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Google researchers propose fix for ailing SSL system

Changes would overhaul net's foundation of trust

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No more secret certs

Under the system Laurie and Langley propose, a web browser that accessed an SSL certificate for https://mail.google.com or any other domain would automatically check the credential against an accompanying audit proof that's cryptographically tied to the publicly accessible log of valid certificates. Credentials that don't come with a corresponding proof would be summarily rejected. In the event the official log added an entry for an unauthorized certificate, the affected domain holder would be alerted immediately and could take steps to revoke it.

The system would still be vulnerable to forgeries if one of the log's maintainers colluded with the CA that issued the bogus certificate. But the fraud would require additional work on the part of the attackers and would be easily detected using the cryptographic audit logs of other maintainers.

The Google researchers said they designed the system to be compatible with browsers that don't support it. They went on to concede that the challenge of maintaining, hosting, and monitoring the logs presented “major scaling issues,” but they said “there are many web services with at least as high an uptime requirement.” And besides, the ability to distribute multiple copies of the cryptographically signed logs across the internet could lower the burden on any one maintainer.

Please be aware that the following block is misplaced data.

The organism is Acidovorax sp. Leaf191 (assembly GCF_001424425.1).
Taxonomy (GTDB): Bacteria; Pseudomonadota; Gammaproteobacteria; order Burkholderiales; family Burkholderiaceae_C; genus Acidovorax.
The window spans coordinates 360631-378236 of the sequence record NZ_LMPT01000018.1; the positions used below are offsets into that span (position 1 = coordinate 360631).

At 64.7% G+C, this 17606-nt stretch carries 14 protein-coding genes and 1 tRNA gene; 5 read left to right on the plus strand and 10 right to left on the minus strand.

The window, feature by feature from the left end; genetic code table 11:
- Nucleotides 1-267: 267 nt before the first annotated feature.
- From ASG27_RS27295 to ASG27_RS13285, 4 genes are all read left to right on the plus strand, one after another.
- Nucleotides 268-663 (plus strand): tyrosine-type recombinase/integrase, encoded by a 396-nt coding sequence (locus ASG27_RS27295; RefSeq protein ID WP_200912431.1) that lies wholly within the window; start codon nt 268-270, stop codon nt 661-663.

It was only two months ago that Langley said that Convergence, an experimental project designed to remove the blind trust that internet users are currently forced to place in CAs, was too unworkable to be integrated into Google's Chrome browser. Moxie Marlinspike, the security researcher who designed the SSL alternative, said the challenge to any fix is finding agreement among the affected browser makers, website operators, CAs, and end users – and that will be no different this time.

“With all of this stuff, it's easy to come up with new ideas, and the hard part is getting them done,” Marlinspike told The Register. “At first glance, it seems this is a major undertaking in terms of getting it done. It would require every CA being complicit in changing the way they operate, as well as every browser and every webserver.” ®

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